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Friendly Farms Cottage CheeseI love cottage cheese – not that lowfat crap, but delicious creamy max fat small curd. I use it as a dip for ruffled potato chips and tell myself I’m eating healthy. I usually sprinkle a little Tony Chachere Creole Seasoning on the top.

Friendly Farms cottage cheese is another in-house product from Aldi, the German discount food chain scattered across the US.  I’ve reviewed some of their stuff before.  Generally for “staples,”  you can’t beat Aldi in price, except at the Dollar Store, which has become my new “go-to” place for tomato juice, chicken and beef broth.  They’re a buck. :-)

You can check where your dairy products originate (you’ll probably want the producer to be as close to you  as possible) by deciphering the numeric production code on the carton or bottle.  It is usually near the expiration date in the format of XX-XXX or similar.

Then you trot over to this website and enter the code. Voila!  So I find out this cottage cheese is packaged for Aldi by a company called PET O’Fallon, outside of St. Louis and seemingly a part of Dean Foods, one of the nation’s largest food producers, and a company with a pretty boring website.

I’m picky about cottage cheese, and I like this one.  Since it is from Aldi, it’s a great value too.

 

 

 

 

 

 

friendly farms cottage cheese

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Bremer Lasagna Review

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We can probably file this one under my heading of “things I’ve tried so you don’t have to.”   I have written about products from Aldi before, the large German based grocery corporation that also owns Trader Joes.  Aldi sell most their own label of foods, manufactured for them by the “big guys” but heavily discounted.  Shop only at Aldi and you can probably save 25-30% off your grocery bill.  Supplement your Aldi trips with getting your staples at dollar stores, and you’ll save even more.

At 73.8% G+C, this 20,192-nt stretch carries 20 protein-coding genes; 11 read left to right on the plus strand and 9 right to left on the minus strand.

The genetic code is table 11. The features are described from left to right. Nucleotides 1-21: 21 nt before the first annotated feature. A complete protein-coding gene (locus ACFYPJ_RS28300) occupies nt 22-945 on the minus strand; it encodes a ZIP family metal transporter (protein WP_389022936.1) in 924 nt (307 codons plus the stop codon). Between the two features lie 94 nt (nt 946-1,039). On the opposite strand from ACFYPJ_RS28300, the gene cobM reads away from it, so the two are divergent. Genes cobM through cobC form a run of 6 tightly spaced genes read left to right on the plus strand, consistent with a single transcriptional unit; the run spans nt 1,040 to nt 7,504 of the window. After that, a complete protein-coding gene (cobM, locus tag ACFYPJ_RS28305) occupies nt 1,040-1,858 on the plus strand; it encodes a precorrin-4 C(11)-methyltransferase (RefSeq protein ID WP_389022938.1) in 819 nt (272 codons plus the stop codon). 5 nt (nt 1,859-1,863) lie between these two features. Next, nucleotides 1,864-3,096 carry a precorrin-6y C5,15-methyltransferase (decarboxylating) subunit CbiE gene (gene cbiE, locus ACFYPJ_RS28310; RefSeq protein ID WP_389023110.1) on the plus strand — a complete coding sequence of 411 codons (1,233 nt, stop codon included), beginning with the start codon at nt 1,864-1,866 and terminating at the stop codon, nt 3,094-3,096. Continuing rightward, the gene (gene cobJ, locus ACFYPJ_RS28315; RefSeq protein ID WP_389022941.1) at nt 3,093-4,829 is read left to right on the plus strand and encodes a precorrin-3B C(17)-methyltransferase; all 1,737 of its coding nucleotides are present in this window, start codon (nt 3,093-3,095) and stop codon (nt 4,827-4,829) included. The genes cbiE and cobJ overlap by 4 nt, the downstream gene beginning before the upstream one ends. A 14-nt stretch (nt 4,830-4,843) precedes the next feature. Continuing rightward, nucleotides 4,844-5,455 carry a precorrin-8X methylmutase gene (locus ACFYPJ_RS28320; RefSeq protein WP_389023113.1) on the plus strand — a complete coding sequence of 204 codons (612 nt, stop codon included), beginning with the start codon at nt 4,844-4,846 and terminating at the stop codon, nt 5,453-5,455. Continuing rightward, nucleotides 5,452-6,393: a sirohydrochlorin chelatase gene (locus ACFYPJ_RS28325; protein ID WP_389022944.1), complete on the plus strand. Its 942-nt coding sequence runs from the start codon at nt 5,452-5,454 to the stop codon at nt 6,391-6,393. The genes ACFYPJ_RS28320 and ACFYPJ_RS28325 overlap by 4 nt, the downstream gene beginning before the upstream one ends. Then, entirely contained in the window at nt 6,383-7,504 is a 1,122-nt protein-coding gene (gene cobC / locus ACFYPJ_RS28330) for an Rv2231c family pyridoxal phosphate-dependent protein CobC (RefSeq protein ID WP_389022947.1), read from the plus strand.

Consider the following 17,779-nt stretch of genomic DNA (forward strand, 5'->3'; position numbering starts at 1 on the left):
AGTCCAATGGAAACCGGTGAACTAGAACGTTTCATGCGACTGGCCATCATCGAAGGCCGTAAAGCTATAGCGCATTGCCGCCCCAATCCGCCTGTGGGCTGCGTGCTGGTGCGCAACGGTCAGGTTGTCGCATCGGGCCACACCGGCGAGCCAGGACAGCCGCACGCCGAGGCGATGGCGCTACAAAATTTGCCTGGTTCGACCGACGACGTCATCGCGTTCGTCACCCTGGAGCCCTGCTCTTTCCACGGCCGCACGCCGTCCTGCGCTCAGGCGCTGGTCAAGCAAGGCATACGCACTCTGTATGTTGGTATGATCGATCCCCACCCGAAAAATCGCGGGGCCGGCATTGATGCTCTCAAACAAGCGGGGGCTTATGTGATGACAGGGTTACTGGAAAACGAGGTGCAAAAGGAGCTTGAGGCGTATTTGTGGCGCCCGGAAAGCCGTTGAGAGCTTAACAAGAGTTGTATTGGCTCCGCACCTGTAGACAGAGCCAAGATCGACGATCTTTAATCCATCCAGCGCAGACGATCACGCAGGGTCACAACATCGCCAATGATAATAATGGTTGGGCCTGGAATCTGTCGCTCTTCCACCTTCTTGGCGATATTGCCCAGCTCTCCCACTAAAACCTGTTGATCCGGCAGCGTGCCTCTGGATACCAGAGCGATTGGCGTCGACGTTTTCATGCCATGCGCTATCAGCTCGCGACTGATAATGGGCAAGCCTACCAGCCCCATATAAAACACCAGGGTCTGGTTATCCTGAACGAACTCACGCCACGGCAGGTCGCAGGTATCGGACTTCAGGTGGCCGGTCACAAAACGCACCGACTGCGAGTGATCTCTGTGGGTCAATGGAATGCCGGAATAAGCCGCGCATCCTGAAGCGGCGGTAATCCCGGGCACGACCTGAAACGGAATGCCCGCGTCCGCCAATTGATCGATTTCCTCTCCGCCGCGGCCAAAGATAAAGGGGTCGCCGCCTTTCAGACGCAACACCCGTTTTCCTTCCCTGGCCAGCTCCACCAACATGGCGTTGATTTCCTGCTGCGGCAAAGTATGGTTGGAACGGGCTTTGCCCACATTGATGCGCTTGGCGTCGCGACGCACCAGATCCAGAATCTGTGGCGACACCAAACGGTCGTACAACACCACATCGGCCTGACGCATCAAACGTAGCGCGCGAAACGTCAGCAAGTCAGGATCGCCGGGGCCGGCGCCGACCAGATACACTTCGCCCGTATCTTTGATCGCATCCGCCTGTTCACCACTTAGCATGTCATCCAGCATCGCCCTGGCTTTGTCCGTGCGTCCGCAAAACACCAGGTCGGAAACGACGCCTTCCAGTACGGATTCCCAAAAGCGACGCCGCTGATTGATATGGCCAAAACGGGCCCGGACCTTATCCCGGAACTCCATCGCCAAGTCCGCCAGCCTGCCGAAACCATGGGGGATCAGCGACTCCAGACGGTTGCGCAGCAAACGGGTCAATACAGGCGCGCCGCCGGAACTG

I’m not much for frozen or canned pasta “meals”, but somebody dropped by an Aldi brand lasagna, which is branded “Bremers,” but according to the USDA plant number on the package, is made by Chicago’s “On-Cor.”  I shouldn’t be surprised, the packaging is very similar and the contents and dietary label are identical.

As always, I went with the oven style prep instead of microwaving, which took about 45 minutes.  Below are pix of the package, the frozen product, and the plated product (with added Parmesan) and the street in Chicago where the product was born.

How was it?  Surprisingly meatier than I expected, yet for some reason, I find all pre-prepared Italian and Mexican foods (especially Hormel Tamales) to have a slight “burn” to the tomato sauce which I personally find unappealing.  I can’t really identify the source of that discomfort for me, just has always been that way.

In any regards, would I buy it again?  Well, yes, over big name brands like Stouffers, it’s just a much better value.

But nobody, but nobody makes lasagna better than Mrs. BurgerDogBoy, unless she tries to slip in turkey Italian sausage.

Bremer Lasagna Review

 

Bremer Lasagna Review

(Added Parmesan)

 

 

 

 

 

 

bremer lasagna review

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Parkview Beef Wieners Review

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Parkview Hot Dogs ReviewI have written about Parkview brand before, the in-house mark for processed meats at the discount grocer Aldi. These hot dogs are produced at a plant in Albert Lea, Minnesota, which was previously owned by Minnesota old-timey brand Schweigert’s, who make the official hot dog of the Minnesota Twins ( nearly 600,000 sold at the park this season).  Both the plant, and the current Schweigert’s brand are in the portfolio of Cargill these days.

The dogs come eight to a one pound pack, and the first two ingredients on the package are beef and water.  That’s a good thing, with pan shrinkage virtually unnoticeable.

The sausage has a very fine grind, and an extremely mild flavor. At 8/pound, a hearty bun is recommended, perhaps an S. Rosen Poppyseed, or equivalent.

BTW,  as pictured here?  I put the slices in the weenies prior to cooking, just for effect.

Parkview Hot Dogs Review

Parkview Beef Wieners Review